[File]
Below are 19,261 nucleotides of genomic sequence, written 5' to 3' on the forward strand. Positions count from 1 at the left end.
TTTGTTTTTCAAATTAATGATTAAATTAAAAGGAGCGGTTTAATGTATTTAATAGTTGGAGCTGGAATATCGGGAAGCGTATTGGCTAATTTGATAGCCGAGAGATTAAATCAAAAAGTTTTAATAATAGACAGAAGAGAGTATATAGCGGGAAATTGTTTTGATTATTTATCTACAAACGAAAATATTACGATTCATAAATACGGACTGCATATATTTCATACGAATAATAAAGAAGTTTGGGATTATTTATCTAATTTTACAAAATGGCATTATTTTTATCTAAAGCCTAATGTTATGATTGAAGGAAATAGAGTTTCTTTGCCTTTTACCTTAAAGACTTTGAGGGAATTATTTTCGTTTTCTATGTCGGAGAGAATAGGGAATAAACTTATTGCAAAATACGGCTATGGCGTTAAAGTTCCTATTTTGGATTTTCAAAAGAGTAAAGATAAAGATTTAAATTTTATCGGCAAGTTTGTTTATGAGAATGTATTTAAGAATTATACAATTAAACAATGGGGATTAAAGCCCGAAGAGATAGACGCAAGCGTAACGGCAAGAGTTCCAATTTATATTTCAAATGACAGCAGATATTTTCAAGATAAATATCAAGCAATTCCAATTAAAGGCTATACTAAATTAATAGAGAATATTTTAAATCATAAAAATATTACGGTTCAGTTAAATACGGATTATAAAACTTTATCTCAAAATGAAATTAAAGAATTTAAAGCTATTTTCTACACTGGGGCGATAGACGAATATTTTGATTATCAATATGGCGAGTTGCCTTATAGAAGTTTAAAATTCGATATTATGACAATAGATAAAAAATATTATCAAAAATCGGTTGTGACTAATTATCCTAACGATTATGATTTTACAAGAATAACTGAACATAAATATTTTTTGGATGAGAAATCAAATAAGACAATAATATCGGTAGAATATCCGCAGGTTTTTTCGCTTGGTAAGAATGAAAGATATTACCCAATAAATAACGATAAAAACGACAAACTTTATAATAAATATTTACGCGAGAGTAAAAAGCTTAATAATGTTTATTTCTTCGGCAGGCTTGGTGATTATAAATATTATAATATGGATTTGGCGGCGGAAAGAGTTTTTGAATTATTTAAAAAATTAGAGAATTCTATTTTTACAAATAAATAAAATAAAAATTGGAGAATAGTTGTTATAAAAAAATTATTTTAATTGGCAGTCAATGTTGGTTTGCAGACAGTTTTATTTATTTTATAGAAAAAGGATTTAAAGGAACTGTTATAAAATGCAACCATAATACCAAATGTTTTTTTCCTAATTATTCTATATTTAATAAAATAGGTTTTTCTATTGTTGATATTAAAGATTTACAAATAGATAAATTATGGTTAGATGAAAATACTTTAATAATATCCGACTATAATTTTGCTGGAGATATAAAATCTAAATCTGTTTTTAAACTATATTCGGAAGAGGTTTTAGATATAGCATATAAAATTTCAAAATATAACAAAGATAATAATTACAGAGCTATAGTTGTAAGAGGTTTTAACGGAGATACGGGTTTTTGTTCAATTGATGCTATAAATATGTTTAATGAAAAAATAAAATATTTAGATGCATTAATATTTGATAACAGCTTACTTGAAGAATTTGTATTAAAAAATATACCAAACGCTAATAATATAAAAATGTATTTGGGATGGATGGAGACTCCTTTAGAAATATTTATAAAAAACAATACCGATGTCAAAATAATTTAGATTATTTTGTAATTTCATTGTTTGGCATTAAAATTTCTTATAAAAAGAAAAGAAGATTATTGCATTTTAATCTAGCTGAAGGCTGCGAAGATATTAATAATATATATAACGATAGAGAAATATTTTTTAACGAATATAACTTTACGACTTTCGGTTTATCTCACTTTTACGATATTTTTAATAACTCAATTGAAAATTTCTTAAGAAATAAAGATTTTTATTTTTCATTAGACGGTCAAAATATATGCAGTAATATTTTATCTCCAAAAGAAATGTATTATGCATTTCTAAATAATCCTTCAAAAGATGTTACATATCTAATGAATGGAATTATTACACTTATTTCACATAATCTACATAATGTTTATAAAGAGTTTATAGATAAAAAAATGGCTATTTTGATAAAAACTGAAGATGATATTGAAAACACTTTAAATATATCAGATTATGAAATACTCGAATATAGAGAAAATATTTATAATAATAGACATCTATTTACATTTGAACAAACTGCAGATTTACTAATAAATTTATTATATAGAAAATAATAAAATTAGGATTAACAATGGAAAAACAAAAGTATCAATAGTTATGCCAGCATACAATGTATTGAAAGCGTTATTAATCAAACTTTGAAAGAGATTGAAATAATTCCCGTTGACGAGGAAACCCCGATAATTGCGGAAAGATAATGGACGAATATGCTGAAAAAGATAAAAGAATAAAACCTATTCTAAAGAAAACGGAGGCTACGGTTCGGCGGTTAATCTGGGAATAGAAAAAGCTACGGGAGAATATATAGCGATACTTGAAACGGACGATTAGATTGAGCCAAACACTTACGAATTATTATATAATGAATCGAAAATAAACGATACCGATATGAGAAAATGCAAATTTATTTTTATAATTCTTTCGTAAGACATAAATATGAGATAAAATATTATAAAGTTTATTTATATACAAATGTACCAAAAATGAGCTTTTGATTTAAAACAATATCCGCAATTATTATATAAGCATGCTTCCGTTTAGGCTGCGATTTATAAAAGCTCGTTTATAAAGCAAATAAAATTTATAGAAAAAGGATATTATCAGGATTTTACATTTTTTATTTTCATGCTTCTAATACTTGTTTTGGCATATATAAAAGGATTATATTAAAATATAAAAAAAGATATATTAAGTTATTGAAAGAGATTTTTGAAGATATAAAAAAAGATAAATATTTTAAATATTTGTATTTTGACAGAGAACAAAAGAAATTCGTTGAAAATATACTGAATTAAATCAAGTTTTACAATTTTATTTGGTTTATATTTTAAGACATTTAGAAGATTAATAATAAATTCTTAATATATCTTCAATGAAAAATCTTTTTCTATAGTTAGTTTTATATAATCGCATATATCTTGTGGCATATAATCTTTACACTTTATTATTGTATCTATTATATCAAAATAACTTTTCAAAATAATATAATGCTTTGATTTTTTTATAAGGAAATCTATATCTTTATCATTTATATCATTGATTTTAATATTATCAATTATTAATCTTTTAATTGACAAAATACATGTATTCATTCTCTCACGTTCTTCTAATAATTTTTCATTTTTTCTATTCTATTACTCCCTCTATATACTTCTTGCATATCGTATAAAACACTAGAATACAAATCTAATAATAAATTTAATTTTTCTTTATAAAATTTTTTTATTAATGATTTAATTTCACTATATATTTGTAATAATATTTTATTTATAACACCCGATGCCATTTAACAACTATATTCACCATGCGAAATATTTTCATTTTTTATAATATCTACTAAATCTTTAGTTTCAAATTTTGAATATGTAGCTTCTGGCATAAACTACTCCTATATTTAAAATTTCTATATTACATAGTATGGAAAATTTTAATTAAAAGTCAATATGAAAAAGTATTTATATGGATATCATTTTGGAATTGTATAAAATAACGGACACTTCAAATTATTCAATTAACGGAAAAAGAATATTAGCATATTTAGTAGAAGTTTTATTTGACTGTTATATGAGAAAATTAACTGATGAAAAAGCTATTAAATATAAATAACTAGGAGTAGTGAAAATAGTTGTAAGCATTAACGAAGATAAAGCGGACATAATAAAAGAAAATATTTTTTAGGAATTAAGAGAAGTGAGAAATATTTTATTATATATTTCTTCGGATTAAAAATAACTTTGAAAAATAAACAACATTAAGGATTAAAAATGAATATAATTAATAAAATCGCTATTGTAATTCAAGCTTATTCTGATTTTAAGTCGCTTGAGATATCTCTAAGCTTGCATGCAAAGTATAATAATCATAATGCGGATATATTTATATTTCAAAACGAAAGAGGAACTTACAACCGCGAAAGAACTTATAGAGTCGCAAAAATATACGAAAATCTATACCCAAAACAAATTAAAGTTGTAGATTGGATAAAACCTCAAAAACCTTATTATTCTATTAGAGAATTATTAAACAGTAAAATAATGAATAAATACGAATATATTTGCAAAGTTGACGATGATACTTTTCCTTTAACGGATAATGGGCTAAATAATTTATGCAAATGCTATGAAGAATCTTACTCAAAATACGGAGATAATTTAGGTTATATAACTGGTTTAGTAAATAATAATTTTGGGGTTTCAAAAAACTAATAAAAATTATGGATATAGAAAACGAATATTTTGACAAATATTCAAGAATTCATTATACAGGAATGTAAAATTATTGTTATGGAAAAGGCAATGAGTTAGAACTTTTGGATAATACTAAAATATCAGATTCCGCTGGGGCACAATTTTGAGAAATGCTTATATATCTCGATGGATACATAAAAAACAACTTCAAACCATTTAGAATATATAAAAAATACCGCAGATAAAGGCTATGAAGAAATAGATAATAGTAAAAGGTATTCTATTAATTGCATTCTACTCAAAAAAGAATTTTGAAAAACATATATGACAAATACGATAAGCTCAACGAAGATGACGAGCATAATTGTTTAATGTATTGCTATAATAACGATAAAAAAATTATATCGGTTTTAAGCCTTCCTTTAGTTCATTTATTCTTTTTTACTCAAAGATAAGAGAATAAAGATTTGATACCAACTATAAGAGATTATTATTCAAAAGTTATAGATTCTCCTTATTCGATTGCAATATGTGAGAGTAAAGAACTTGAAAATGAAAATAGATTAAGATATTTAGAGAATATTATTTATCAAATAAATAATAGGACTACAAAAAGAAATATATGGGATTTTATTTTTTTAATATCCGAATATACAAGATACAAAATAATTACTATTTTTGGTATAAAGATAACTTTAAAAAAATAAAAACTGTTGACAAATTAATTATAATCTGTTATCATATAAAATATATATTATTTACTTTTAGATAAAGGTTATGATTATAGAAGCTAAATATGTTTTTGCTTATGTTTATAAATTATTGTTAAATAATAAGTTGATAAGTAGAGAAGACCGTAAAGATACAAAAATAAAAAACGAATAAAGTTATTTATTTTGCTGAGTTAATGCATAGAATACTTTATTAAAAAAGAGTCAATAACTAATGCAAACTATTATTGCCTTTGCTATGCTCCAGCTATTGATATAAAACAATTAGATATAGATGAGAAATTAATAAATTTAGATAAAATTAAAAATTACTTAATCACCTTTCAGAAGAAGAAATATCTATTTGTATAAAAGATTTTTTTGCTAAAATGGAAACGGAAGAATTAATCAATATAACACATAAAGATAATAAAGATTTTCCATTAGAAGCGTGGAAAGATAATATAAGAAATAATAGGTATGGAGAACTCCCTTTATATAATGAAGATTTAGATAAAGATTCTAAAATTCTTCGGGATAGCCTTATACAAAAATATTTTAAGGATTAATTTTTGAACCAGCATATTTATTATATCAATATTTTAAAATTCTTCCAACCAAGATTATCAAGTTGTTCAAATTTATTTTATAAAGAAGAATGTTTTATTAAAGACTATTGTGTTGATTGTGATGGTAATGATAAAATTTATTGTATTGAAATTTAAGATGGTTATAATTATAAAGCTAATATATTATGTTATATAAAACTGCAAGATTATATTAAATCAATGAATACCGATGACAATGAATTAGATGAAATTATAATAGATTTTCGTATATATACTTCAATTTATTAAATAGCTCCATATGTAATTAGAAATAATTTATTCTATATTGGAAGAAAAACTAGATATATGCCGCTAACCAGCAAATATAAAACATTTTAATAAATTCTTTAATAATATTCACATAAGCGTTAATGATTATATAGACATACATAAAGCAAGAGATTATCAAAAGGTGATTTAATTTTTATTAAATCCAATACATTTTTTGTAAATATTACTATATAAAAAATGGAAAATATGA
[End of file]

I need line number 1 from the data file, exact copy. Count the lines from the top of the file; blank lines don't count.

Below are 19,261 nucleotides of genomic sequence, written 5' to 3' on the forward strand. Positions count from 1 at the left end.